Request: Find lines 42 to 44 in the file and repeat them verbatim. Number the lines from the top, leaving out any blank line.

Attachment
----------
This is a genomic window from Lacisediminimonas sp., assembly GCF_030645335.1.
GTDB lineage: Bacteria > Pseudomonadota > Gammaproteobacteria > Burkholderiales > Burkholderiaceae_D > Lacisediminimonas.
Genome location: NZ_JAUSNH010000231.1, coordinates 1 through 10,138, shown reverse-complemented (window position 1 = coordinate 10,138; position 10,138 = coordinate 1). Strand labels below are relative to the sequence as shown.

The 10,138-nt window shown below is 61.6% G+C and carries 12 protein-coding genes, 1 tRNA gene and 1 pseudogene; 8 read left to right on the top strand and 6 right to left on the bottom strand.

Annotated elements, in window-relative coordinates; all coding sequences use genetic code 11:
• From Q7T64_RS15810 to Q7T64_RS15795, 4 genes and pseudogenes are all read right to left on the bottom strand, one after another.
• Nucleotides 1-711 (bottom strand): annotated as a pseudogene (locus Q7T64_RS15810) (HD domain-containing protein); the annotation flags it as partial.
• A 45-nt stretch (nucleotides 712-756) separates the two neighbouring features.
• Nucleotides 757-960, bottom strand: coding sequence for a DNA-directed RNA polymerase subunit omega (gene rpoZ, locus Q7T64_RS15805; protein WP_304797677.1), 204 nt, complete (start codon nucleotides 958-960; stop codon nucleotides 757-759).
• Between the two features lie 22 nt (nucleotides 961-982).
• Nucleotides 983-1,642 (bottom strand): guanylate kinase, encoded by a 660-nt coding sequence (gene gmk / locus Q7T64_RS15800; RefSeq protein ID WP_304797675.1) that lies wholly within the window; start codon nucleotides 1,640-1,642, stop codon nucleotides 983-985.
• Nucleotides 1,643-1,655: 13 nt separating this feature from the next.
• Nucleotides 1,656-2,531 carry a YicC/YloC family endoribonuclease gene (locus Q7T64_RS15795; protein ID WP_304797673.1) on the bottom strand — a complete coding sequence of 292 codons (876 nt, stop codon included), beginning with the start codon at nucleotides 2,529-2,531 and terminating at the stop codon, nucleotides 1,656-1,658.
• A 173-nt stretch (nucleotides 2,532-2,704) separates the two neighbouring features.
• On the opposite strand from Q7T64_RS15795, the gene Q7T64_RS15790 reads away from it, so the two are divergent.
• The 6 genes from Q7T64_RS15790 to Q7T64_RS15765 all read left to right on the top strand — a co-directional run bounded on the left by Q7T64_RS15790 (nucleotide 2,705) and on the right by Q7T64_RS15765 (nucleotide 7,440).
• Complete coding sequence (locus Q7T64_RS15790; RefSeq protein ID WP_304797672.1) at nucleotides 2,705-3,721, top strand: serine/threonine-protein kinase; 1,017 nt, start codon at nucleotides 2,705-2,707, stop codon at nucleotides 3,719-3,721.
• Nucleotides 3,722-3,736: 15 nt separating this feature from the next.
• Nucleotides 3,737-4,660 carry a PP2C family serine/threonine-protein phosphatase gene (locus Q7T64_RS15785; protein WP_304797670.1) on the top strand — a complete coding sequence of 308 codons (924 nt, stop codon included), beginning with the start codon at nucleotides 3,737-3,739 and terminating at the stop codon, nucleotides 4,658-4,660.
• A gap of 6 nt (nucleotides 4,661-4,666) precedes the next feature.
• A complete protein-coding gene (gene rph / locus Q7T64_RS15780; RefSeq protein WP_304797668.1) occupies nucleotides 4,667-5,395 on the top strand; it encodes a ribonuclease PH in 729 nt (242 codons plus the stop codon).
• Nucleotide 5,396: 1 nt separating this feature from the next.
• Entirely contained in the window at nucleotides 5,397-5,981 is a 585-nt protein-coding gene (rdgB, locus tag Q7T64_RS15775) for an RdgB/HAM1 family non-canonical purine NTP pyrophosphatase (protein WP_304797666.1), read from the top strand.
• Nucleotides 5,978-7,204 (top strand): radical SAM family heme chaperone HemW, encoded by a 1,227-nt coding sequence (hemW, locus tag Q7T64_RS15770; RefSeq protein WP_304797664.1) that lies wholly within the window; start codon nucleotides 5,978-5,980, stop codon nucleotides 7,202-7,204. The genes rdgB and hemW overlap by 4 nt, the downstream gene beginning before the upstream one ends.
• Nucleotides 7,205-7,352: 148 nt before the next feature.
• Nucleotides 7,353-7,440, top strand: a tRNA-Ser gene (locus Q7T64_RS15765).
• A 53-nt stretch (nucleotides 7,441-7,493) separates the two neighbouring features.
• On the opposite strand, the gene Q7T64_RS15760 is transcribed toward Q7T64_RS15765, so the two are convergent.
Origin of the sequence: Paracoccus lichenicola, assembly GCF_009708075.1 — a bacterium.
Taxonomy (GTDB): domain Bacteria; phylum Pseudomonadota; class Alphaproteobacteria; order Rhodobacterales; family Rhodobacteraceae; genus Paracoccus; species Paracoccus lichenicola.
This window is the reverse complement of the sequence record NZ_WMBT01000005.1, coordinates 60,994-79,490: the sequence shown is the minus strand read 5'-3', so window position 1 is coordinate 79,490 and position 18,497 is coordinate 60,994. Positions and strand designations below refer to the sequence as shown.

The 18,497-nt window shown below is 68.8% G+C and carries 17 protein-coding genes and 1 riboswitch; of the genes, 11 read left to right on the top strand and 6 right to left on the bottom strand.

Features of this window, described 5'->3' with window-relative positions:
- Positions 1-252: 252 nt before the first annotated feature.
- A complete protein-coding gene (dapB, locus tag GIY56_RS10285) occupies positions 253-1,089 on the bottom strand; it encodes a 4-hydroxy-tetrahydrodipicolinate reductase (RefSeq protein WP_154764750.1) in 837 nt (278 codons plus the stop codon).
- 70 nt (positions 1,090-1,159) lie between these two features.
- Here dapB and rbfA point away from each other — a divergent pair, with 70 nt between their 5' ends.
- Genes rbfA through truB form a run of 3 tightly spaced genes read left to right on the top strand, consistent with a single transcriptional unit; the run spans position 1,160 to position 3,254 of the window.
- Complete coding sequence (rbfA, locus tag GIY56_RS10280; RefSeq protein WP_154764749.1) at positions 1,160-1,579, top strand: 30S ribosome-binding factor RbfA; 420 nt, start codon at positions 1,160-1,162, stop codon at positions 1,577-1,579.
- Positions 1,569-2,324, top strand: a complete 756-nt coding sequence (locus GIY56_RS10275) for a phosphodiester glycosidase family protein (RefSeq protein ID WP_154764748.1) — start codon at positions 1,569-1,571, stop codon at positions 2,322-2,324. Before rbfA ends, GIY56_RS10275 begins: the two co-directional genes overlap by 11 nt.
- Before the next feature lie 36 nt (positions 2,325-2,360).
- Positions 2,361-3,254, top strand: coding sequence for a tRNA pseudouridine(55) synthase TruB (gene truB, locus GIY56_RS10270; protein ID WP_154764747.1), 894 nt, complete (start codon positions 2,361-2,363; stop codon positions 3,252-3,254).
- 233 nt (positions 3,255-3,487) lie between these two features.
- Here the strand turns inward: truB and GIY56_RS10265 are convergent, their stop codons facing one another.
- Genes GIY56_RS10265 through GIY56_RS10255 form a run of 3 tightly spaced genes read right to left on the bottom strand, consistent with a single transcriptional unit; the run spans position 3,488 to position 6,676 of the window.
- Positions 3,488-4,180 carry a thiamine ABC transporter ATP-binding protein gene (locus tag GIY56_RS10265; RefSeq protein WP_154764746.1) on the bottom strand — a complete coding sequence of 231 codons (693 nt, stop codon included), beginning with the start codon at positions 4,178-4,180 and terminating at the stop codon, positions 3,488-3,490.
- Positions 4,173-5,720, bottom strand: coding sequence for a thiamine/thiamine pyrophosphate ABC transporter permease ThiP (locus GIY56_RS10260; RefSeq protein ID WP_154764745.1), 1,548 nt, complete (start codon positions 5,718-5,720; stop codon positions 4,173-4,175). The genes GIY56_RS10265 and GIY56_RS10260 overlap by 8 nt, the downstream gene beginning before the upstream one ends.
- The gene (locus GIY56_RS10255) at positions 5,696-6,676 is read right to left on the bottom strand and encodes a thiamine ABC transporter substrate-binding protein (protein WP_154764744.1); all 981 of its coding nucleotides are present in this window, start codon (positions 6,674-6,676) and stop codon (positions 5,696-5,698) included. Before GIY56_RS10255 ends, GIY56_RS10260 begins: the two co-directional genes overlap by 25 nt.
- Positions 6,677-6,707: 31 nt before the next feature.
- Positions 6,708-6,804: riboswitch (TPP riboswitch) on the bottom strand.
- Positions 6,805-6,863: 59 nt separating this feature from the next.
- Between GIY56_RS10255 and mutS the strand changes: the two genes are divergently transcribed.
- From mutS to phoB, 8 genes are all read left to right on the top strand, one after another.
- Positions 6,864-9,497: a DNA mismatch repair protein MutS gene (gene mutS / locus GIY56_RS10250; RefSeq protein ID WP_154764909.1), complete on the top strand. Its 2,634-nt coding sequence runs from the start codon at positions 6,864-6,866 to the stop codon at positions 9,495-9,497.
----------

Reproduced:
- Positions 2,361-3,254, top strand: coding sequence for a tRNA pseudouridine(55) synthase TruB (gene truB, locus GIY56_RS10270; protein ID WP_154764747.1), 894 nt, complete (start codon positions 2,361-2,363; stop codon positions 3,252-3,254).
- 233 nt (positions 3,255-3,487) lie between these two features.
- Here the strand turns inward: truB and GIY56_RS10265 are convergent, their stop codons facing one another.